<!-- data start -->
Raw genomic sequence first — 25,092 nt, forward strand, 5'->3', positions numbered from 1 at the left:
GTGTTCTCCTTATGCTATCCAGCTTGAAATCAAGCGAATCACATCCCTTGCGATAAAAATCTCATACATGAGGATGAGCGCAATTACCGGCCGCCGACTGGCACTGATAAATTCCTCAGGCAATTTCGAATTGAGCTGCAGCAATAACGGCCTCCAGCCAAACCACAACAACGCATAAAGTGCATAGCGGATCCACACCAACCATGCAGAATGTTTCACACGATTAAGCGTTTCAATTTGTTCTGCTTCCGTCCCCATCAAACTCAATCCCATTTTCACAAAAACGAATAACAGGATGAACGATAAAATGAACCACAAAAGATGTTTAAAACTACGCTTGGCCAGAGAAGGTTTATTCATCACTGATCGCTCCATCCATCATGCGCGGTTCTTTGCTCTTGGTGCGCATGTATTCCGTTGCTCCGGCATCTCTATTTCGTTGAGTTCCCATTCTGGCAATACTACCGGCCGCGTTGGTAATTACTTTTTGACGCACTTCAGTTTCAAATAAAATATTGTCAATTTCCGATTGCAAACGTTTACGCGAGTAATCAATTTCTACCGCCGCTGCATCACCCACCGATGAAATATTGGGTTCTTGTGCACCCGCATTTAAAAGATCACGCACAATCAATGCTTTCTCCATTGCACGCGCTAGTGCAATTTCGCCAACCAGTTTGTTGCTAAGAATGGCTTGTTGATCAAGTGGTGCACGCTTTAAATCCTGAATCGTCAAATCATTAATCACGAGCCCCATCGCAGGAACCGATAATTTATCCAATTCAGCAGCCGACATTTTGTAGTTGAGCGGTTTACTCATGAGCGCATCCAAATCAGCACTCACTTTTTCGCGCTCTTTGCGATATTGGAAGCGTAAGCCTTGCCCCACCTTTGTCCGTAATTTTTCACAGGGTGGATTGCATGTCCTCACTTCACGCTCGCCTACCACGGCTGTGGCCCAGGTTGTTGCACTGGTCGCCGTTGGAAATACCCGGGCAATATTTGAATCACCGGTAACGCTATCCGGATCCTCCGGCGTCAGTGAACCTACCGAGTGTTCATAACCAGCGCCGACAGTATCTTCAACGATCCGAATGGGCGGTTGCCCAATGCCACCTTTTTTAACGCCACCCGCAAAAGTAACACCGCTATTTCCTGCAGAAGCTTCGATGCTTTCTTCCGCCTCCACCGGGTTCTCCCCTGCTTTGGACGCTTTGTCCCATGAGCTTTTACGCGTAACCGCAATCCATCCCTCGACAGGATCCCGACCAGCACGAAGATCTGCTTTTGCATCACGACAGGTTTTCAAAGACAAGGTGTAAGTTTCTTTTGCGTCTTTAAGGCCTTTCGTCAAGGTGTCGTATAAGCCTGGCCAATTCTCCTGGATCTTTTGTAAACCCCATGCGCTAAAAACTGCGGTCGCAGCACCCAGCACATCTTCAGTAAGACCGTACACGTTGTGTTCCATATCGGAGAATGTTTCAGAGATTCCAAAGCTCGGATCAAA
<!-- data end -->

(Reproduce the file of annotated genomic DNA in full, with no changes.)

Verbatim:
Raw genomic sequence first — 25,092 nt, forward strand, 5'->3', positions numbered from 1 at the left:
GTGTTCTCCTTATGCTATCCAGCTTGAAATCAAGCGAATCACATCCCTTGCGATAAAAATCTCATACATGAGGATGAGCGCAATTACCGGCCGCCGACTGGCACTGATAAATTCCTCAGGCAATTTCGAATTGAGCTGCAGCAATAACGGCCTCCAGCCAAACCACAACAACGCATAAAGTGCATAGCGGATCCACACCAACCATGCAGAATGTTTCACACGATTAAGCGTTTCAATTTGTTCTGCTTCCGTCCCCATCAAACTCAATCCCATTTTCACAAAAACGAATAACAGGATGAACGATAAAATGAACCACAAAAGATGTTTAAAACTACGCTTGGCCAGAGAAGGTTTATTCATCACTGATCGCTCCATCCATCATGCGCGGTTCTTTGCTCTTGGTGCGCATGTATTCCGTTGCTCCGGCATCTCTATTTCGTTGAGTTCCCATTCTGGCAATACTACCGGCCGCGTTGGTAATTACTTTTTGACGCACTTCAGTTTCAAATAAAATATTGTCAATTTCCGATTGCAAACGTTTACGCGAGTAATCAATTTCTACCGCCGCTGCATCACCCACCGATGAAATATTGGGTTCTTGTGCACCCGCATTTAAAAGATCACGCACAATCAATGCTTTCTCCATTGCACGCGCTAGTGCAATTTCGCCAACCAGTTTGTTGCTAAGAATGGCTTGTTGATCAAGTGGTGCACGCTTTAAATCCTGAATCGTCAAATCATTAATCACGAGCCCCATCGCAGGAACCGATAATTTATCCAATTCAGCAGCCGACATTTTGTAGTTGAGCGGTTTACTCATGAGCGCATCCAAATCAGCACTCACTTTTTCGCGCTCTTTGCGATATTGGAAGCGTAAGCCTTGCCCCACCTTTGTCCGTAATTTTTCACAGGGTGGATTGCATGTCCTCACTTCACGCTCGCCTACCACGGCTGTGGCCCAGGTTGTTGCACTGGTCGCCGTTGGAAATACCCGGGCAATATTTGAATCACCGGTAACGCTATCCGGATCCTCCGGCGTCAGTGAACCTACCGAGTGTTCATAACCAGCGCCGACAGTATCTTCAACGATCCGAATGGGCGGTTGCCCAATGCCACCTTTTTTAACGCCACCCGCAAAAGTAACACCGCTATTTCCTGCAGAAGCTTCGATGCTTTCTTCCGCCTCCACCGGGTTCTCCCCTGCTTTGGACGCTTTGTCCCATGAGCTTTTACGCGTAACCGCAATCCATCCCTCGACAGGATCCCGACCAGCACGAAGATCTGCTTTTGCATCACGACAGGTTTTCAAAGACAAGGTGTAAGTTTCTTTTGCGTCTTTAAGGCCTTTCGTCAAGGTGTCGTATAAGCCTGGCCAATTCTCCTGGATCTTTTGTAAACCCCATGCGCTAAAAACTGCGGTCGCAGCACCCAGCACATCTTCAGTAAGACCGTACACGTTGTGTTCCATATCGGAGAATGTTTCAGAGATTCCAAAGCTCGGATCAAA